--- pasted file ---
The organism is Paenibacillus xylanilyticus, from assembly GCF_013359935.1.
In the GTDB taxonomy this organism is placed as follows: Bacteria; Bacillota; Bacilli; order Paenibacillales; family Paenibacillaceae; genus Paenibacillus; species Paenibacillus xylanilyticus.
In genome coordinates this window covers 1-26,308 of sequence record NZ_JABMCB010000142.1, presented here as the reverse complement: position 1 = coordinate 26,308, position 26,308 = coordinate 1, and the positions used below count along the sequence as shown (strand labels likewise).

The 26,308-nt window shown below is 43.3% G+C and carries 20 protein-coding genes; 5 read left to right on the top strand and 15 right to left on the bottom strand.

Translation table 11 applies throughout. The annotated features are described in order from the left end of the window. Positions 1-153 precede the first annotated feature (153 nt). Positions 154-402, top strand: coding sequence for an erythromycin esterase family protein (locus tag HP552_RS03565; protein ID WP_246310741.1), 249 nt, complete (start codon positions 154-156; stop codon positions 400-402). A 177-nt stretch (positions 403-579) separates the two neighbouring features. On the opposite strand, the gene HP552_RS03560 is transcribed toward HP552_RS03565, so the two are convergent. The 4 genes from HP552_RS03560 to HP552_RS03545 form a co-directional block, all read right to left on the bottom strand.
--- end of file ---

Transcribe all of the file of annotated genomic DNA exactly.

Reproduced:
The organism is Paenibacillus xylanilyticus, from assembly GCF_013359935.1.
In the GTDB taxonomy this organism is placed as follows: Bacteria; Bacillota; Bacilli; order Paenibacillales; family Paenibacillaceae; genus Paenibacillus; species Paenibacillus xylanilyticus.
In genome coordinates this window covers 1-26,308 of sequence record NZ_JABMCB010000142.1, presented here as the reverse complement: position 1 = coordinate 26,308, position 26,308 = coordinate 1, and the positions used below count along the sequence as shown (strand labels likewise).

The 26,308-nt window shown below is 43.3% G+C and carries 20 protein-coding genes; 5 read left to right on the top strand and 15 right to left on the bottom strand.

Translation table 11 applies throughout. The annotated features are described in order from the left end of the window. Positions 1-153 precede the first annotated feature (153 nt). Positions 154-402, top strand: coding sequence for an erythromycin esterase family protein (locus tag HP552_RS03565; protein ID WP_246310741.1), 249 nt, complete (start codon positions 154-156; stop codon positions 400-402). A 177-nt stretch (positions 403-579) separates the two neighbouring features. On the opposite strand, the gene HP552_RS03560 is transcribed toward HP552_RS03565, so the two are convergent. The 4 genes from HP552_RS03560 to HP552_RS03545 form a co-directional block, all read right to left on the bottom strand.